Wednesday, July 15, 2009

Aimless Reading: The D's, Part 3 (Dante Alighieri)

The Inferno
Originally uploaded by Michael_Kelleher
Alighieri, Dante
Ciardi, John
The Inferno

I suppose you could argue this belongs in either of two other sections of my library. Obviously, Dante's last name begins with "A" and so you might want to place it there. On the other hand, any translation of Dante into English is almost by definition the work of the translator, given the impossibility of translating both the sound and sense of this terza rima epic.

Being as my alphabetized library is organized as it is so I can quickly remember where things are, and since nobody calls Dante anything other than "Dante" and John Ciardi is one of the less memorable poets of the school of quietude, well, there you have it. Dante is filed under "D" and that is that.

I think I stole this particular set of the DC from my younger brother. Or, at the very least, I stole The Inferno and bought the Purgatorio and the Paradiso. However, I gave away the original to a high school student of mine in NYC and ended up replacing it a few years later with this one. Not sure when or where I replaced it, though I do recall having an incomplete set for several years before I did so.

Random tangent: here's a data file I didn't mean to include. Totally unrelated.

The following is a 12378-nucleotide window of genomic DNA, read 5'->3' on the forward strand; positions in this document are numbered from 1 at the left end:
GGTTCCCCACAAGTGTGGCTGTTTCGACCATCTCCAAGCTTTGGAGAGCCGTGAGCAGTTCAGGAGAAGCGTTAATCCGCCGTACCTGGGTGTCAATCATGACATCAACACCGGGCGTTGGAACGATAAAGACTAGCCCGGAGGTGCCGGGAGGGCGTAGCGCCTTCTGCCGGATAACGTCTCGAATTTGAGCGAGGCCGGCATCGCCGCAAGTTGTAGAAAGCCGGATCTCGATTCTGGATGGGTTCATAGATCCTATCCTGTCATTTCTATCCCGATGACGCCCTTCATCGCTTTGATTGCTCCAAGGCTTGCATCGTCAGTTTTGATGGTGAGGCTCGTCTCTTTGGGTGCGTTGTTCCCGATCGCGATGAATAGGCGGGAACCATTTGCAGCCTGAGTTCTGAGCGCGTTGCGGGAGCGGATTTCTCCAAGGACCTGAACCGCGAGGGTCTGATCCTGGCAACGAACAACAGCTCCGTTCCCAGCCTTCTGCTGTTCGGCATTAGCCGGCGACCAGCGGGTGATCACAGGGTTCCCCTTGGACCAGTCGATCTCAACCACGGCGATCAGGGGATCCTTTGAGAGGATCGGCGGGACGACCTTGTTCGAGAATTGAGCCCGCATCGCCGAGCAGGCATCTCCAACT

I read the DC on my own one summer while I was in college. I basically spent the entire summer in my parents basement smoking cigarettes, playing guitar and reading everything I could get my hands on. I had just stopped drinking and taking drugs a few months earlier and was trying to keep away from anything that might remind me of the "good old days." When I went out of the house it was usually to go to an AA meeting or to 7-Eleven for a pack of Marlboros.

This translation, which actually attempts a a sort of "two-thirds" rima, was a good one for me to read first because it has useful introductions to each canto, extensive footnotes about all of the mythological characters populating the poem, and notes about numerology, astrology, and theology as animating principles in the structure of the DC as a whole. To say I knew nothing about any of this at the time I read the book would be to give my young self way too much credit!

From the opening Canto:

Midway in our life's journey, I went astray
from the straight road and woke to find myself
alone in a dark wood. How shall I say

what wood that was! I never saw so drear,
so rank, so arduous a wilderness!
Its very memory gives a shape to fear.

Death could scarce be more bitter than that place!
But since it came to good, I will recount
all that I found revealed there by God's grace.

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